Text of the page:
The airline’s EBITDAR (operating profit before aircraft rent) margin fell to about 29 per cent in 2016-17 from 35 per cent in 2015-16, while net margin fell to 9 per cent from 12 per cent.

Fare pressure

The dip in oil price and the rally in the rupee in recent months should provide some relief to airlines including IndiGo on the cost front. But it remains to be seen whether airlines adopt rational pricing and rake in benefits.

Big fleet expansion plans across the sector could dampen yields.

Last year, IndiGo's huge capacity expansion resulted in it taking among the sharpest fare cuts. The airline’s fleet increased to 131 aircraft as on March 2017 from 107 a year ago.

This helped capacity and passenger growth, but not financial performance. IndiGo continues to add aggressively to its fleet and expects to increase it to 170 (excluding the recent ATR aircraft order) by March 2018.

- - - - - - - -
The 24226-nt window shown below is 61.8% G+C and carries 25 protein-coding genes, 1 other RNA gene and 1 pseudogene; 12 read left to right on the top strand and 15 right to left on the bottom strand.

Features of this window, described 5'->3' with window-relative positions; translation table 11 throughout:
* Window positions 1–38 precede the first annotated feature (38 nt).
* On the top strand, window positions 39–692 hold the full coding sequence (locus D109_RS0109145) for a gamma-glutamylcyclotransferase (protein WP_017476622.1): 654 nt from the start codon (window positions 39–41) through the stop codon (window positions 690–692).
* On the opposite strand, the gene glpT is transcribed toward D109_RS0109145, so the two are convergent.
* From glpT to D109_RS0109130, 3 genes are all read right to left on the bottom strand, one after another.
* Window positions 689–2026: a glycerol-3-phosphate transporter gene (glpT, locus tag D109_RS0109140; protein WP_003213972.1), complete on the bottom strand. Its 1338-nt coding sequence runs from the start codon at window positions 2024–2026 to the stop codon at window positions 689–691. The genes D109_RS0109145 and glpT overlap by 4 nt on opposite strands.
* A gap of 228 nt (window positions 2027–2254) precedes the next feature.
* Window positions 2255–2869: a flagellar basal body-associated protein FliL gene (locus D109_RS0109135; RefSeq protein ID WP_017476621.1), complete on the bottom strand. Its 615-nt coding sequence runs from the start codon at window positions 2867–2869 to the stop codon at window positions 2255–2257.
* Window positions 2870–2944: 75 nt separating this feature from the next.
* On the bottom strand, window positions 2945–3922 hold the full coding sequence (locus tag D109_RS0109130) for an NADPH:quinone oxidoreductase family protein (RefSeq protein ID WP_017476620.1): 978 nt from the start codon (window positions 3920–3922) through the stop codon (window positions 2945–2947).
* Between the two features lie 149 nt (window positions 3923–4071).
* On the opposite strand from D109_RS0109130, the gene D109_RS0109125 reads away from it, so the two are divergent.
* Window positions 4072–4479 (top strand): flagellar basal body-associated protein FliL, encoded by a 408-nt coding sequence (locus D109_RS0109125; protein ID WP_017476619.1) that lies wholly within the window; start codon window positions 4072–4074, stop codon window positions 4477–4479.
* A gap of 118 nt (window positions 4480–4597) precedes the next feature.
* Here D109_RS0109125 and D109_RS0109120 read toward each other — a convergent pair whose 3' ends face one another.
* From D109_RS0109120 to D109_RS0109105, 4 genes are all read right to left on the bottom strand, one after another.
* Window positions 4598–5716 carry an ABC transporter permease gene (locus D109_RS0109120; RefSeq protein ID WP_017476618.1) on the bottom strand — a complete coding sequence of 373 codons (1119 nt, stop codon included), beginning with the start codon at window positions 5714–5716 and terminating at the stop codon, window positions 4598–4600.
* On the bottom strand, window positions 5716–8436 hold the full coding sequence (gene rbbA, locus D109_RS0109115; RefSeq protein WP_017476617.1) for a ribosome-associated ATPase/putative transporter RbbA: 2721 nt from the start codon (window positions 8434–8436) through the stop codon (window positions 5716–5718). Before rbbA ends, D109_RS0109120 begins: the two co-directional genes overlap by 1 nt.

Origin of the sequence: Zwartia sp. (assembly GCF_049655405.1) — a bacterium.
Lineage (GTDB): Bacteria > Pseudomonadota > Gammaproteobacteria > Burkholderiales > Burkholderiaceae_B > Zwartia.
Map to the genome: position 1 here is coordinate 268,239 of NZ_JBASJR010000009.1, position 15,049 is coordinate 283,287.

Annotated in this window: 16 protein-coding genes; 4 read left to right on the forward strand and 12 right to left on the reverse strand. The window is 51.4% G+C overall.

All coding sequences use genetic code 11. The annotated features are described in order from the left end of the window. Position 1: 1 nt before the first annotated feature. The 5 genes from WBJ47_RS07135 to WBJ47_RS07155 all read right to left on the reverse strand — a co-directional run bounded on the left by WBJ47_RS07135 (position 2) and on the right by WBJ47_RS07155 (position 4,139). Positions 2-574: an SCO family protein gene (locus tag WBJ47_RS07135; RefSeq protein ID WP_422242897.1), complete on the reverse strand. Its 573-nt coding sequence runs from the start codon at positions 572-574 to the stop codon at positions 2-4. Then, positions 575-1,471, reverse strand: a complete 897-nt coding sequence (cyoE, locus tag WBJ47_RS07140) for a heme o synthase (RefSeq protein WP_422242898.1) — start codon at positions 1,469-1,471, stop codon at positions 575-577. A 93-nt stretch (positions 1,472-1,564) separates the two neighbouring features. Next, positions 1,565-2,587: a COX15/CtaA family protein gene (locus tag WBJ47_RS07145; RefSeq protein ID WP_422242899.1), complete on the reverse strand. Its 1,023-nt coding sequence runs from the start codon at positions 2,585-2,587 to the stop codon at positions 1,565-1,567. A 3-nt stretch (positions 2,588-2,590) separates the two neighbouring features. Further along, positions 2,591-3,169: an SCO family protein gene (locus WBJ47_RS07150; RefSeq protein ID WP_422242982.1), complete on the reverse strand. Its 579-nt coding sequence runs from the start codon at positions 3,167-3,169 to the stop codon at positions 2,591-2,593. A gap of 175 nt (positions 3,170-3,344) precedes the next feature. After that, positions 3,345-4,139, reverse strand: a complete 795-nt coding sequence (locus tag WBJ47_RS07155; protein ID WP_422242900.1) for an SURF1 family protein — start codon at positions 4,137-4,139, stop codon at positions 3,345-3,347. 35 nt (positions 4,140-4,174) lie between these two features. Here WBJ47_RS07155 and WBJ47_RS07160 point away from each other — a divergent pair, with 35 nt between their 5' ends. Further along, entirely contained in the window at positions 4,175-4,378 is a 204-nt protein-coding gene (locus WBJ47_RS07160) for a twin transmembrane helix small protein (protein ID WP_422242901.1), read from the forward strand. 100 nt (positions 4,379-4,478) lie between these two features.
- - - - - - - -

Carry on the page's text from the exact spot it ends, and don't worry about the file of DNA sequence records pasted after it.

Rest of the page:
Most other airlines, including SpiceJet, GoAir, Vistara and Air Asia too, have big expansion plans. If new airlines such as Qatar Airways make an entry into the Indian market as planned, capacity could grow faster. Seen in conjunction with moderating passenger growth, this could add to the pressure on fares. IndiGo has indicated that there was improvement in fares in February and March. Indeed, the dip in yields in the March quarter (about 4 per cent y-o-y) was lower than in earlier quarters. But whether this will sustain is moot.

Inducting ATRs